Aleppo is a beautiful city. You can experience being in different neighborhoods with different cultures with just 2 hours walking. Of the whole trip through Syria in 2010, one of the things that impressed me most was the Citadel of Aleppo. Just being in front of the walls is spectacular. You can eat right there, in some economically priced restaurants. When you enter it's best to get lost in the alleyways. You find baths, water deposits, dungeons and even a newly restored ceremonial hall. It really is spectacular. The Inner Castle, with its well-preserved areas is really worth it. At least, spend three hours here. And of course, take plenty of water. We went in August. So much heat in the citadel of Aleppo. Living Syria happens in a few hours in the Castle - the citadel of Aleppo. There is a cafe at the top where you can have coffee with good views of the city. But if you can, enjoy the citadel of night, the play of lights is spectacular. And don't miss the inside of the castle, the rooms and the lower parts of the castle are great!
The best part of Ma'loula is undoubtedly the landscape surrounding this village. Located on a steep cliff, Ma'loula offers wonderful views of the village that can be seen from the Monastery of Santa Tecla. The houses rise out of the rocks, as if by magic, and there you'll find old men relaxing in the afternoon and children playing. The ocher earth seems to speak Aramaic, the language of this people, the language of Jesus, and one of the oldest in the world. You can't not visit it, especially at sunset.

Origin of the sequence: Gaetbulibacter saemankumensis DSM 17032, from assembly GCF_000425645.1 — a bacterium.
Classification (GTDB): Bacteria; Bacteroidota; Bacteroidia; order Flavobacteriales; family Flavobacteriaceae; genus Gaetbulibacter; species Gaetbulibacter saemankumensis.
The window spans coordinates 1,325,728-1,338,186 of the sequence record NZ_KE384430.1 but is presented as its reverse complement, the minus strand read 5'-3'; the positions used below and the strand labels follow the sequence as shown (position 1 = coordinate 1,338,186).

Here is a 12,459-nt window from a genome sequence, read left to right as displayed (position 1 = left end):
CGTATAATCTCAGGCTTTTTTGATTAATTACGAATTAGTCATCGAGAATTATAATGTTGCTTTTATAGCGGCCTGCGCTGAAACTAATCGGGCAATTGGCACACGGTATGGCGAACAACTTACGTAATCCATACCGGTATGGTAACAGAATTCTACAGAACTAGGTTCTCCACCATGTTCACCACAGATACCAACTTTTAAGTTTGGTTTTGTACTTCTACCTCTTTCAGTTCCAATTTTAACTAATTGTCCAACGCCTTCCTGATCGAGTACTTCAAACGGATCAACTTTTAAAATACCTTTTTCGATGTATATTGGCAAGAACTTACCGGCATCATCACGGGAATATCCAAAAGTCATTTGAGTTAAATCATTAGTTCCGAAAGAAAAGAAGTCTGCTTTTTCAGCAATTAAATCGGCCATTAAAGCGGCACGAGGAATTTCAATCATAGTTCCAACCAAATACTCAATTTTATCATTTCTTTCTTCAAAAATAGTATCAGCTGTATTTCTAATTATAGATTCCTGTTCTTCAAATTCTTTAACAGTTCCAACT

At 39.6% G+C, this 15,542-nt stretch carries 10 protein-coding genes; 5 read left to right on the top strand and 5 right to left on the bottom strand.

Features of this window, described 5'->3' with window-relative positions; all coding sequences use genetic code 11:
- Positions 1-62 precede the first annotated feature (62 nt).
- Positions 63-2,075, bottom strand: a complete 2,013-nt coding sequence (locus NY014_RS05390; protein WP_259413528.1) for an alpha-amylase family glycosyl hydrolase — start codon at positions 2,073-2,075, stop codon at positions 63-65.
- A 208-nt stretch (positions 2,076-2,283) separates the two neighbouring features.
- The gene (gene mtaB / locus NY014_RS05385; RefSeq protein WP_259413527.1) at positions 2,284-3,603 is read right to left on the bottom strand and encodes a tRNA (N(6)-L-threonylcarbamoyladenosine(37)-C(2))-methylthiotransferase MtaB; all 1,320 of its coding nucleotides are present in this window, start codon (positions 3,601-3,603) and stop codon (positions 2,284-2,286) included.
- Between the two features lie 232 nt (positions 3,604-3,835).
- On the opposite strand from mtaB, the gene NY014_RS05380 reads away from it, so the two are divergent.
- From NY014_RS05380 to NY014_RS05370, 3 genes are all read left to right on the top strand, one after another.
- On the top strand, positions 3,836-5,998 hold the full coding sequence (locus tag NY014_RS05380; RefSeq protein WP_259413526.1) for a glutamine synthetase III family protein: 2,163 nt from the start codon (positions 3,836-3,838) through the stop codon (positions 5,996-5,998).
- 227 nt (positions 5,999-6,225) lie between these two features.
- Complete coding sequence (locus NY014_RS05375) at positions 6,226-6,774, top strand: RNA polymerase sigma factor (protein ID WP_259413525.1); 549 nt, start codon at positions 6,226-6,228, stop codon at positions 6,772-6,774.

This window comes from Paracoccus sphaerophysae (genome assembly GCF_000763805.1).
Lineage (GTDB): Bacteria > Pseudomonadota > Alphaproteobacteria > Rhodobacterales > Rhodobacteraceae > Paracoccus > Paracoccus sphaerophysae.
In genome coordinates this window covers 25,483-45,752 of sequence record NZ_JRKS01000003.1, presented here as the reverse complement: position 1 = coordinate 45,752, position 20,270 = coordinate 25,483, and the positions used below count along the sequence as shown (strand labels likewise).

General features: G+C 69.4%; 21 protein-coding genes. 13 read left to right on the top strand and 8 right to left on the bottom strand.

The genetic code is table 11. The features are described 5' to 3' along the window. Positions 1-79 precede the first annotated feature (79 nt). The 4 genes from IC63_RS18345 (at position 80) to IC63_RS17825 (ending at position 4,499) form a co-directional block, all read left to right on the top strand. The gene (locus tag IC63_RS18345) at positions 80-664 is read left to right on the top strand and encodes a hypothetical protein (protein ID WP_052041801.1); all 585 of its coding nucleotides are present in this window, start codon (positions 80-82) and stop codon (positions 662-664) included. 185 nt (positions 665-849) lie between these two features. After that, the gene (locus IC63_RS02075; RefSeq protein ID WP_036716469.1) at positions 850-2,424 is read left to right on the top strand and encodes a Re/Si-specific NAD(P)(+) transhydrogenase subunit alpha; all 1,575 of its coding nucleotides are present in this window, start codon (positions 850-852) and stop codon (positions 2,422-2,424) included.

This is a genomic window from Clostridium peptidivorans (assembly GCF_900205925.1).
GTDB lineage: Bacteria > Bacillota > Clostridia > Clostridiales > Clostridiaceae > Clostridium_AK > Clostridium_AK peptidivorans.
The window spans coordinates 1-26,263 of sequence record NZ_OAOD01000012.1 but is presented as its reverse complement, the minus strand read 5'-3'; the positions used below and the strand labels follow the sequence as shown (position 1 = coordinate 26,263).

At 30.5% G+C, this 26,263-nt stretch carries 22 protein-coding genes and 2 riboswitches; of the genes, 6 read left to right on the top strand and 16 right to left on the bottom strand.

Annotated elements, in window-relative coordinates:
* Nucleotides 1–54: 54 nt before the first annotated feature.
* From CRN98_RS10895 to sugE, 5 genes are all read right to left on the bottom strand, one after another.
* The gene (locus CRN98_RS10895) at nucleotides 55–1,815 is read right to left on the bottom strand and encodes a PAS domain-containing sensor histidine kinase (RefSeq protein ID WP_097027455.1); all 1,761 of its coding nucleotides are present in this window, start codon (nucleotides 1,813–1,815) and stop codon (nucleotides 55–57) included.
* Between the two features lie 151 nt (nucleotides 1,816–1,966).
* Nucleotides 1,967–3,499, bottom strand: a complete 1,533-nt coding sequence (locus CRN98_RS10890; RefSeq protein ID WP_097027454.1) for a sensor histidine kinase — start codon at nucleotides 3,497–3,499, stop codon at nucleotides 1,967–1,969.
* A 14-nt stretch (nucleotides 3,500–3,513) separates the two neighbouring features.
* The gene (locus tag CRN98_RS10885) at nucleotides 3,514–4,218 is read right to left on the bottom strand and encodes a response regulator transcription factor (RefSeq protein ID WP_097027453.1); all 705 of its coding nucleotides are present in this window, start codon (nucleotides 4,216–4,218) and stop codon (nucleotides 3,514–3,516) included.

Just to the south of the ruined monastery stands the Bosra Cathedral. The Cathedral was constructed around 512, is now in a painful condition but at night, dimly lit, is my beautiful. He was one of the first buildings with a dome on a square base. The successive reconstructions were impoverished. Today only the ship and the original antechambers are what remain of this great sight.
If you continue to the end of Souq al-Hamidiyya, you will return to the light of day. The western gate is reminiscent to the late Roman Jupiter temple and was where today we find the Umayyad Mosque. In my opinion, these ruins are so great because they aren't isolated into a "showcase" or a museum, but instead they have life in them, around them ... Its stones are the walls of many of the food stalls, fresh juices and Qur'an vendors in the area. It's a place full of life at any hour of the day. A good idea is to sit awhile on the entrance steps and just observe ... Or talk to the Syrians that surely will come to ask you (first in Arabic and then in English) where you are from and if you're studying in college (most of the tourists are actually Arabic students).
This town is one of the most interesting of all Syria. Aside from the fact that it has 1 of the best preserved Roman theaters in the entire world, it is also surrounded by an Arab fort, and the rest of the village was constructed with black basalt on and around the ruins of Roman buildings. A day trip is gives you enough time to discover it and see it all in stride. Bosra is mentioned in Egyptian records of the years 1300 BC and for a time became the capital of the zone of Arabia of the Roman Empire. During the Byzantine period, a cathedral was constructed in this city. And according to tradition it was here that Muhammad learned the basic pillars of Christianity by the hand of Mount Boheria.